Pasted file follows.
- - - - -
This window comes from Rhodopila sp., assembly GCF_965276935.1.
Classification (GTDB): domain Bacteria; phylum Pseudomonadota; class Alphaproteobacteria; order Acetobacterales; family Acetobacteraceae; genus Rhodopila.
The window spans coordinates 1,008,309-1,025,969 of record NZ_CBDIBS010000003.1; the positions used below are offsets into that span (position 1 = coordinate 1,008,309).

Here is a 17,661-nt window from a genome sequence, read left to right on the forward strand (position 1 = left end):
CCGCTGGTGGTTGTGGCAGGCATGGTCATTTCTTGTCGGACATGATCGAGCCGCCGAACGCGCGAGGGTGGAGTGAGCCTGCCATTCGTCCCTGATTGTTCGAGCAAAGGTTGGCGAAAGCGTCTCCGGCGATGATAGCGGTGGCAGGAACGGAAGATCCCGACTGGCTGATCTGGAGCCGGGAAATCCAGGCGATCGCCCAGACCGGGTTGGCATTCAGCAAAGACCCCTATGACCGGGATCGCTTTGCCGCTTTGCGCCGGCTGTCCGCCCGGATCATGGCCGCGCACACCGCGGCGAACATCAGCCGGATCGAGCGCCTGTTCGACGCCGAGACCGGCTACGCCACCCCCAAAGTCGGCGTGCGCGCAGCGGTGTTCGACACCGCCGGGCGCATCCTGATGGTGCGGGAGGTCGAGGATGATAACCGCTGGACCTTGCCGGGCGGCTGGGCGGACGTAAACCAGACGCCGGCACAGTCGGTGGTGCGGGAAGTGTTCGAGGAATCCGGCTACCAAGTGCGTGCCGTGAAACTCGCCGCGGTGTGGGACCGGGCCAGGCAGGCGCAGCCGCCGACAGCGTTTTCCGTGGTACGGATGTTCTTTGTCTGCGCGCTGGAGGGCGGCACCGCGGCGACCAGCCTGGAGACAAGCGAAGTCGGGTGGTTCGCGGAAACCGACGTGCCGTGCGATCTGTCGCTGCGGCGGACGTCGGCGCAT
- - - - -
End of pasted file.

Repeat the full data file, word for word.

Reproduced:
This window comes from Rhodopila sp., assembly GCF_965276935.1.
Classification (GTDB): domain Bacteria; phylum Pseudomonadota; class Alphaproteobacteria; order Acetobacterales; family Acetobacteraceae; genus Rhodopila.
The window spans coordinates 1,008,309-1,025,969 of record NZ_CBDIBS010000003.1; the positions used below are offsets into that span (position 1 = coordinate 1,008,309).

Here is a 17,661-nt window from a genome sequence, read left to right on the forward strand (position 1 = left end):
CCGCTGGTGGTTGTGGCAGGCATGGTCATTTCTTGTCGGACATGATCGAGCCGCCGAACGCGCGAGGGTGGAGTGAGCCTGCCATTCGTCCCTGATTGTTCGAGCAAAGGTTGGCGAAAGCGTCTCCGGCGATGATAGCGGTGGCAGGAACGGAAGATCCCGACTGGCTGATCTGGAGCCGGGAAATCCAGGCGATCGCCCAGACCGGGTTGGCATTCAGCAAAGACCCCTATGACCGGGATCGCTTTGCCGCTTTGCGCCGGCTGTCCGCCCGGATCATGGCCGCGCACACCGCGGCGAACATCAGCCGGATCGAGCGCCTGTTCGACGCCGAGACCGGCTACGCCACCCCCAAAGTCGGCGTGCGCGCAGCGGTGTTCGACACCGCCGGGCGCATCCTGATGGTGCGGGAGGTCGAGGATGATAACCGCTGGACCTTGCCGGGCGGCTGGGCGGACGTAAACCAGACGCCGGCACAGTCGGTGGTGCGGGAAGTGTTCGAGGAATCCGGCTACCAAGTGCGTGCCGTGAAACTCGCCGCGGTGTGGGACCGGGCCAGGCAGGCGCAGCCGCCGACAGCGTTTTCCGTGGTACGGATGTTCTTTGTCTGCGCGCTGGAGGGCGGCACCGCGGCGACCAGCCTGGAGACAAGCGAAGTCGGGTGGTTCGCGGAAACCGACGTGCCGTGCGATCTGTCGCTGCGGCGGACGTCGGCGCAT